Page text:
Ang1 induces PTC cell proliferation and migration via activating Tie2

To elucidate the role of Ang1 and Tie2 in the development and progression of PTC, TPC-1 cells were transfected with pcDNA3.1-Ang1 and Tie2-shRNA. As shown in Fig. 2A and B, pcDNA3.1-Ang1 markedly upregulated Ang1 expression and Tie2-shRNA markedly evidently silenced Tie2 expression (Fig. 2A and B). The MTT assay revealed that the overexpression of Ang1 markedly increased the proliferation of PTC cells; by contrast, Tie2-knockdown inhibited the proliferation of PTC cells (Fig. 2C). A wound-healing assay was used to reveal PTC cell migratory ability; the results indicated that Ang1 upregulation significantly promoted the migration of PTC cells compared with the plasmid control an effect that could be rescued by Tie2-knockdown suppression when the cells were transfected with Tie2-shRNA (Fig. 2D). Collectively, it can be concluded that Ang1 induces PTC cell proliferation and migration via Tie2.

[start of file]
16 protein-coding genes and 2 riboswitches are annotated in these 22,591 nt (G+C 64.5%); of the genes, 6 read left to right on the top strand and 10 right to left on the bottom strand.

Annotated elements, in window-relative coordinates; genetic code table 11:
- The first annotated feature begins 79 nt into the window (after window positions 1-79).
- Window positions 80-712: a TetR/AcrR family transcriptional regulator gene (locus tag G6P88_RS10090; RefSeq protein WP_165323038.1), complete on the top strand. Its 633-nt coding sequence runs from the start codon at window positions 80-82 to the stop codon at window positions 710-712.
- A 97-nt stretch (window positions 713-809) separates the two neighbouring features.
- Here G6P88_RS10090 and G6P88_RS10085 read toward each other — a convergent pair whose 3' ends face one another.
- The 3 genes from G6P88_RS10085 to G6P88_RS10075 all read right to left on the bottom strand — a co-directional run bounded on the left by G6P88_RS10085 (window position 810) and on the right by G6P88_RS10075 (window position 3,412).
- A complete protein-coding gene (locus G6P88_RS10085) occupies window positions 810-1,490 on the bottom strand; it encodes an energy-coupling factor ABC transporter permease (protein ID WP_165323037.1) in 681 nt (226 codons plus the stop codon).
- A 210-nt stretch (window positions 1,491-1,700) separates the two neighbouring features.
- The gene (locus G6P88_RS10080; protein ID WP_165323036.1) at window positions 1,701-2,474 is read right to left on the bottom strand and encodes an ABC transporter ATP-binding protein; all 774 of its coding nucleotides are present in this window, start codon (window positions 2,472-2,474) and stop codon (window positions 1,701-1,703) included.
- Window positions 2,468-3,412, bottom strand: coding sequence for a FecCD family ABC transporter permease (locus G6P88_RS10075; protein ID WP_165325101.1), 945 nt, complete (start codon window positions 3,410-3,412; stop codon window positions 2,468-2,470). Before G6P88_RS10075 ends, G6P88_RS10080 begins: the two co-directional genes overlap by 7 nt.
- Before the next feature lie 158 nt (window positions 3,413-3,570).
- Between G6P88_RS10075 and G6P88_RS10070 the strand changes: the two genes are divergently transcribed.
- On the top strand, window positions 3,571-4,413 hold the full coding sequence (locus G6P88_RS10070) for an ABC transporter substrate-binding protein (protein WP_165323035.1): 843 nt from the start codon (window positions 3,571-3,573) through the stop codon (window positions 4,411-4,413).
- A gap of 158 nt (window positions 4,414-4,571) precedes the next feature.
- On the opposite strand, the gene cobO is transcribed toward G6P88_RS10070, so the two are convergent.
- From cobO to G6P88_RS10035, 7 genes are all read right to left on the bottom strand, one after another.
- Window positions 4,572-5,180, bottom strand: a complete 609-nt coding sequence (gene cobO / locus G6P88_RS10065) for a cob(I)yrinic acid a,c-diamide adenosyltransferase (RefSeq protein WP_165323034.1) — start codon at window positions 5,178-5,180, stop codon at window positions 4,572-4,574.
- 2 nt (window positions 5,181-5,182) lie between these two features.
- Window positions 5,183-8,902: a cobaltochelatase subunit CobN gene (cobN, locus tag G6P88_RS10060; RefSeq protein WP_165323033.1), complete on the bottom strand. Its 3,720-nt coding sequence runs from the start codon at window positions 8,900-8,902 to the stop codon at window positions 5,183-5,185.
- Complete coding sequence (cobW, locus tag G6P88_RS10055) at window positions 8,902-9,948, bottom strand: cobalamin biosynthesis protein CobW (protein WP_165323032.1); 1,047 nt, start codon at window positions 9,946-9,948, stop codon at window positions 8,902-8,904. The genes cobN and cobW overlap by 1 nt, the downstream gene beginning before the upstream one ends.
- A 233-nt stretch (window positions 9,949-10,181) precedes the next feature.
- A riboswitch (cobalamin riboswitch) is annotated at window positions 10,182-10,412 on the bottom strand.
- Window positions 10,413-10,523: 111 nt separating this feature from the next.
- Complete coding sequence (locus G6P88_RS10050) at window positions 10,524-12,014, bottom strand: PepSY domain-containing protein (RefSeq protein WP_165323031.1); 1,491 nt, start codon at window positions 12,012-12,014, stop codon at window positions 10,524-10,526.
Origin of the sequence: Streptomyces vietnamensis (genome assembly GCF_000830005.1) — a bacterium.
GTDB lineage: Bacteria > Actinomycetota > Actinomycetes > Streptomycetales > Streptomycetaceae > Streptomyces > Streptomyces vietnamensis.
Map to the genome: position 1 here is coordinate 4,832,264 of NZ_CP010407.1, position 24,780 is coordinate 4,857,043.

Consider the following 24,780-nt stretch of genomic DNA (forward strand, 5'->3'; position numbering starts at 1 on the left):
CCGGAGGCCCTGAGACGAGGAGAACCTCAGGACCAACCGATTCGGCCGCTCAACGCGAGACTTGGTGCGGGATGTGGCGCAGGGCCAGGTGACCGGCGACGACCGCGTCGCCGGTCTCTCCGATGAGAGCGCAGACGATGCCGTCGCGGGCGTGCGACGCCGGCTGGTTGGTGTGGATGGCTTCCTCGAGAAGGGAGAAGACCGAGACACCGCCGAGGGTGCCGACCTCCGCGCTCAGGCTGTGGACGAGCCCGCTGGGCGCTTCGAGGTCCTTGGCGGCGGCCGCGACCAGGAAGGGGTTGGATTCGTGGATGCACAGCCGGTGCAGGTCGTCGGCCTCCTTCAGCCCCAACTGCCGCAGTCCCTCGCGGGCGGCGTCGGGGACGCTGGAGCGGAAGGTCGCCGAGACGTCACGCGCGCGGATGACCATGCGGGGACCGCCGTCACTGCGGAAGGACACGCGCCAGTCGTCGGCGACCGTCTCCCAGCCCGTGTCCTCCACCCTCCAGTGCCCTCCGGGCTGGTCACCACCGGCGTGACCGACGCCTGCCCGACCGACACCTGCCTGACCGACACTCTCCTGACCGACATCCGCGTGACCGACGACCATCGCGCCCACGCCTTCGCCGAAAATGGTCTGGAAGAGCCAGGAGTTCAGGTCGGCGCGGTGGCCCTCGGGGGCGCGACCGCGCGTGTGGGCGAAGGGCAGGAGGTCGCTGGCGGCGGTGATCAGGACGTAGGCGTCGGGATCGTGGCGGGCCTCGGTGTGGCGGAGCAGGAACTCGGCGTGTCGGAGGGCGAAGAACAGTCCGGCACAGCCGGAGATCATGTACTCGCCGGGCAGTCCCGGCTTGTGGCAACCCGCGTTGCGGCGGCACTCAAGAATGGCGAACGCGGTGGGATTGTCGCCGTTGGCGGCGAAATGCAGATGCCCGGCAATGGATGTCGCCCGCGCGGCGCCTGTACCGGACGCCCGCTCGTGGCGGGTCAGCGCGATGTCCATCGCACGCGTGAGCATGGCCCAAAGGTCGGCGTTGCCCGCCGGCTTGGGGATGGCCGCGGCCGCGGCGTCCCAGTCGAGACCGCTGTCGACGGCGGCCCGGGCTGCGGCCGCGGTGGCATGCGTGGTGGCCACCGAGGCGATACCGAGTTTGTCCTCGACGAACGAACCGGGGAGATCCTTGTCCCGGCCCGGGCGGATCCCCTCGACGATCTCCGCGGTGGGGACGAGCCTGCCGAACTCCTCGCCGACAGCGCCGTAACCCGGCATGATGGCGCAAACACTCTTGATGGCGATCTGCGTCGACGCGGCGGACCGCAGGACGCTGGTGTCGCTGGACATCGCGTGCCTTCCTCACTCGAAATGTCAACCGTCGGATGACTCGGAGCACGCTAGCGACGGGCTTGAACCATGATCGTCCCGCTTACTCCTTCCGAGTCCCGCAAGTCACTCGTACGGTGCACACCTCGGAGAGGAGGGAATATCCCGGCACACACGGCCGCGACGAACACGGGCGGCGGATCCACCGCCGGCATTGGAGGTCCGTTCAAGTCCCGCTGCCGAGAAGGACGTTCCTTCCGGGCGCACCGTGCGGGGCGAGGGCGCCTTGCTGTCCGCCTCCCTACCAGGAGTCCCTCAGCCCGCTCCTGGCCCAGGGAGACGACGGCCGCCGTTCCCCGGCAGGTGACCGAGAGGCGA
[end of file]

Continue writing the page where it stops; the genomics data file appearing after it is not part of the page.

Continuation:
Ang1/Tie2 activates the PI3K/AKT pathway in PTC

The PI3K/Akt pathway reportedly has an important role in the development of various cancer types. It was hypothesized that the Ang1/Tie2 system may regulate expression in the PI3K/AKT signaling pathway. Ang1 significantly increased the levels of PI3K and p-Akt, but did not affect Akt protein and mRNA expression in PTC cells (Fig. 3). However, Tie2-shRNA transfection significantly decreased PI3K and p-Akt expression levels in PTC cells. These results indicated that Ang1/Tie2 regulated the PI3K/Akt pathway in PTC.

Discussion

PTC is the most prevalent histological subtype of thyroid carcinomas, accounting for ~80% of all cases (1,2). The present study revealed that Ang1 and Tie2 are overexpressed in PTC and revealed the role and mechanism of the Ang1/Tie2 pathway in the progression of PTC.